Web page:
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NEWS ANALYSIS : Some Say Penalty Process Impedes Trade Talks : Markets: Ex-negotiator calls Super 301 a provocation to targeted nations. But others see it as just what is needed to spur Japanese concessions.

March 04, 1994|PATRICK LEE | TIMES STAFF WRITER

The only other time the American government tried to get tough with its trading partners through the so-called Super 301 provision of the U.S. trade law, the effort backfired and made talks even harder, a George Bush Administration negotiator said Thursday.

That may contain a lesson for the Clinton Administration, which is renewing the controversial provision that sets in motion a lengthy process that ultimately could result in sanctions against nations that do not open their markets to U.S. goods.

S. Linn Williams, a Washington lawyer and former deputy trade representative, said that, when the provision was first invoked in 1989 against Japan, India and Brazil, it did not help.

"The government has all of the tools necessary to investigate trade practices and remedy them without Super 301," he said. "What it does is add a poke in the eye, which in 1989 caused a delay in the negotiating process."

Trade retaliation "is a club more effective when it's not used than when it is," noted Michael Smith, former deputy trade representative in the Ronald Reagan and Bush administrations.

Not everyone agrees. Some experts say Super 301 is just what is needed to spur the Japanese into concessions.

Clyde Prestowitz, president of the Economic Strategy Institute in Washington and former counsel to the secretary of commerce under Reagan, argues that Super 301 succeeded in 1989 and will do so again in 1994.

"I think it provides an impetus, creates some pressure for negotiation," he said. "Japan may scream about it and others may pound their chests . . . but that's largely letting off steam."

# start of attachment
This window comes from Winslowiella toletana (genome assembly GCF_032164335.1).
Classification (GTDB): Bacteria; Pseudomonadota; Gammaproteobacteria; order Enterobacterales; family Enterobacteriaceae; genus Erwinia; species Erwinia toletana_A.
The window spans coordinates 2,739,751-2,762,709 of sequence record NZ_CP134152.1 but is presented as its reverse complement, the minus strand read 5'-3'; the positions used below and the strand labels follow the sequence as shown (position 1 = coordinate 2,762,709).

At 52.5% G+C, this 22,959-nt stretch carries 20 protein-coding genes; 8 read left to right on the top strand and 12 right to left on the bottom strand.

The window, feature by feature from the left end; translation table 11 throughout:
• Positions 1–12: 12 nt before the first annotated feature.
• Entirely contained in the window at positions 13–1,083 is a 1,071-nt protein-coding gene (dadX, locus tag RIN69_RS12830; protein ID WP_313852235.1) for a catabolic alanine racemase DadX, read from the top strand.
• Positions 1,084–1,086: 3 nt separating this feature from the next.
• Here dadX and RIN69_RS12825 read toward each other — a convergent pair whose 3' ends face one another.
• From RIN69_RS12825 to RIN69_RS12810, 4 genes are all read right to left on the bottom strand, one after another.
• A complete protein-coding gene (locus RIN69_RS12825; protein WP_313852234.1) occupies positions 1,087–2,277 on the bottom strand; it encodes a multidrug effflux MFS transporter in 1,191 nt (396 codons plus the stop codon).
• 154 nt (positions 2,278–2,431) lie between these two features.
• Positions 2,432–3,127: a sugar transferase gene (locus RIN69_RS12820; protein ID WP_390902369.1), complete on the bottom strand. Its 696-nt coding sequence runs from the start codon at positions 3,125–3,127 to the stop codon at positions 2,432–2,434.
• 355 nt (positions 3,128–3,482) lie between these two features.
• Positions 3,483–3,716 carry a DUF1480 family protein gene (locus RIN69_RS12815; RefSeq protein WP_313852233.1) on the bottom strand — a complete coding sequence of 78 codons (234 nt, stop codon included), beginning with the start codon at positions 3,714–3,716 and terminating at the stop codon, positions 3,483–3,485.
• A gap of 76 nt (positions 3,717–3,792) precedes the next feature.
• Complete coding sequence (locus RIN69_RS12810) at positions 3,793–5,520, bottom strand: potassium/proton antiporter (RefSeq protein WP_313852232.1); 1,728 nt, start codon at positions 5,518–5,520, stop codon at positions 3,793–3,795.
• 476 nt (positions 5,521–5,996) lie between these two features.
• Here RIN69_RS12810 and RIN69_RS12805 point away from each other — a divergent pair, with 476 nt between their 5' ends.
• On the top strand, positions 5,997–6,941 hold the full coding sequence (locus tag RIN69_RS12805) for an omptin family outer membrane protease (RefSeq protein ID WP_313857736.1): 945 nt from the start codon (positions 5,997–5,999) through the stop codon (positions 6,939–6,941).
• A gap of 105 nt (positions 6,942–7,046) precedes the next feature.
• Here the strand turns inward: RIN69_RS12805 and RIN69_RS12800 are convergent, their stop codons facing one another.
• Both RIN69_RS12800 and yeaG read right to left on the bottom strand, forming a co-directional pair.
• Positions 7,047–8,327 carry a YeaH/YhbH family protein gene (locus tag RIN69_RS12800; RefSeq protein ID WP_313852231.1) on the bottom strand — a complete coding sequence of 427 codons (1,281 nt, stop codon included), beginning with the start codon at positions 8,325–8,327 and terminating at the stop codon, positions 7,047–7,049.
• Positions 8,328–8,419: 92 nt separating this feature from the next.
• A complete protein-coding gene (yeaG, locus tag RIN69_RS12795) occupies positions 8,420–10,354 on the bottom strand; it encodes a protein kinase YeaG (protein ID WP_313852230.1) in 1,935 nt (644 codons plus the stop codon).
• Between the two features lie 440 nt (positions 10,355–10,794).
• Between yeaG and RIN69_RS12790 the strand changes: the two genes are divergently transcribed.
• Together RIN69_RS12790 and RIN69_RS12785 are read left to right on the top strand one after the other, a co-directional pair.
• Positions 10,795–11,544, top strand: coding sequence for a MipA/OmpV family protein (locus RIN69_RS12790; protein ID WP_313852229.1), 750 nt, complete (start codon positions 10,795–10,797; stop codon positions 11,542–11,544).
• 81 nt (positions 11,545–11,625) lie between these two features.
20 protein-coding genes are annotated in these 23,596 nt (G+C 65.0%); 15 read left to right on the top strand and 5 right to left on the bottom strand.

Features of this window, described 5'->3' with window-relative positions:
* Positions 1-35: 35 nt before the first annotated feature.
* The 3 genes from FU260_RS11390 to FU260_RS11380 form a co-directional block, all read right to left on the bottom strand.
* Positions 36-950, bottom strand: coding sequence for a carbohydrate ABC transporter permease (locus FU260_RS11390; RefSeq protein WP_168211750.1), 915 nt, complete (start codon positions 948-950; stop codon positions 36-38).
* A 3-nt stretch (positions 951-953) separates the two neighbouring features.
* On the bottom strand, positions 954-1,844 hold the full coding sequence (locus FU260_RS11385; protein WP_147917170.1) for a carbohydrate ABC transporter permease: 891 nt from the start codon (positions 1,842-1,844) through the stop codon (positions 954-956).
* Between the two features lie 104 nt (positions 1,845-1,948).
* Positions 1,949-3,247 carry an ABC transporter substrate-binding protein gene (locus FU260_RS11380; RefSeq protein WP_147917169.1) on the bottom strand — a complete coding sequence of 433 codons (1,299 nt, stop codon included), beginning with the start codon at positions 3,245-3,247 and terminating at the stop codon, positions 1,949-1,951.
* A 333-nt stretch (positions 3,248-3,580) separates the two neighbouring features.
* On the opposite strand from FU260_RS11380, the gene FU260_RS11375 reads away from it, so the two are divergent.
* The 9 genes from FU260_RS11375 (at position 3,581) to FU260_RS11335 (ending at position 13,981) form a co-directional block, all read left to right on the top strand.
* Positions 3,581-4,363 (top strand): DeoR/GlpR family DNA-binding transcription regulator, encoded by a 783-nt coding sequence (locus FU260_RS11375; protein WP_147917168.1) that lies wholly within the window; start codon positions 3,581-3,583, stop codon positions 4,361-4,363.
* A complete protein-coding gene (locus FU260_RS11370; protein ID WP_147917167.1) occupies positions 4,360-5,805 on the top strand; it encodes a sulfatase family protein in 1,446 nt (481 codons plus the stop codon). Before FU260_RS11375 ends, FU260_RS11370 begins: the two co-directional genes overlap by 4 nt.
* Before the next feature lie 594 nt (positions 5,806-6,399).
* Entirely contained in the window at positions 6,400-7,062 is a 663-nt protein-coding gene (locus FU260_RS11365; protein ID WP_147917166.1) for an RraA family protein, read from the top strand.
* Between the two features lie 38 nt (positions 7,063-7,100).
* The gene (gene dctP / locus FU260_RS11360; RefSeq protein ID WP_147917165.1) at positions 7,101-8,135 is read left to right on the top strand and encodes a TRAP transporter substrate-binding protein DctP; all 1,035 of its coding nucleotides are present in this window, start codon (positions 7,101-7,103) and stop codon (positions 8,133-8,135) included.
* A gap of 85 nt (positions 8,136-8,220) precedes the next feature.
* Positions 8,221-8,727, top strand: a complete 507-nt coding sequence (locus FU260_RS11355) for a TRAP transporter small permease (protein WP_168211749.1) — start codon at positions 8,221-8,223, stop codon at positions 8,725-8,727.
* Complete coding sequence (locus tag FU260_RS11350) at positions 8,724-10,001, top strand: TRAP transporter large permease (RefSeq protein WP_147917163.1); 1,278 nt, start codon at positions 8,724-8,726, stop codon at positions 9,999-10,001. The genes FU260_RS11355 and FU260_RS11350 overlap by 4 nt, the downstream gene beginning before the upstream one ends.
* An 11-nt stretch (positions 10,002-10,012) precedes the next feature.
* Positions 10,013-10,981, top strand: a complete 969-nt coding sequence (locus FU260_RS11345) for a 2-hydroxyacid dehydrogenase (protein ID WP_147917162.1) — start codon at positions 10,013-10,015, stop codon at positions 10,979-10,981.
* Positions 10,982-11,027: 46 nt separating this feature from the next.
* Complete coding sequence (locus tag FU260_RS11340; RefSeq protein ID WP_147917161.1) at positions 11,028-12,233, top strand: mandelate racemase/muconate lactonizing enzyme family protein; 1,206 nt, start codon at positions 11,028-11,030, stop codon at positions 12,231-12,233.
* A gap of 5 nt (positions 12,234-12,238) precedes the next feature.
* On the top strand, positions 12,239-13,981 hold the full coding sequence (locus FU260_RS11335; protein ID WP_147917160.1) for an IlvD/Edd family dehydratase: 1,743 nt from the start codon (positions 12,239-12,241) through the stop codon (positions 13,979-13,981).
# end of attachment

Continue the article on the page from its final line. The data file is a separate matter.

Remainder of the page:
If the provision does lead to U.S. trade sanctions against Japan, it could be the opening round of a trade war that would be devastating to two nations whose economies are closely intertwined, analysts said. Sanctions, which are at least a year away, would likely be in the form of high tariffs or other barriers on consumer products made in Japan.

When the Bush Administration invoked the provision in 1989, it never resulted in sanctions. Negotiations ended successfully within 12 months, said Williams, who was the point man in talks with Japan.

At the time, Williams said, he favored the provision as a way to gain leverage in negotiations to open Japanese markets to U.S. satellites, supercomputers and wood products, to win intellectual property protections in Brazil and to open Indian markets to U.S. insurance firms.

In retrospect, he said he believes, invoking the provision was unduly provocative. The targeted nations protested at having to conduct negotiations under duress and Williams said he expended a lot of effort getting around those protests.

"As a tactical matter, a negotiating matter, it was a waste of time," he said.

In making the announcement Thursday, U.S. Trade Representative Mickey Kantor carefully avoided mention of any specific nations or trading practices to be targeted, saying a final list will be issued Sept. 30.

Some observers said they believe that the delay is meant to give the United States and Japan time to work out their differences before Super 301 is actually set into motion.

But others said they believe that Japan's reaction may be so forceful that it will only harden its position in the meantime.

"All it adds is rhetoric and a deadline," Williams said. "It's seen as deliberately provocative in Japan and therefore will politicize and irritate a negotiating process that now requires a degree of calmness and pragmatism."

The action could also create problems for the United States under the General Agreement on Tariffs and Trade, the worldwide trading regime that prohibits unilateral trade actions by member nations.

"This piece of legislation is not well liked . . . by any other country in the world. . . . The danger of Super 301 is it leaves the United States open to charges of unilateralism," said Smith, who is now president of SJS Advanced Strategies, a trade consulting firm in Washington.

Paula Stern, a senior fellow at the Progressive Policy Institute in Washington and former chairwoman of the U.S. International Trade Commission, said it is hard to say whether the provision will help or hurt.

On the one hand, the provision "is part of a war of nerves . . . part of the effort to ratchet up the pressure on Japan for change," she said.

On the other hand, the confrontational provision could stall reformist moves within Japan to deregulate the economy and make it more open to imports. "I don't think (Super 301) will necessarily advance Japan's initiatives," she said.

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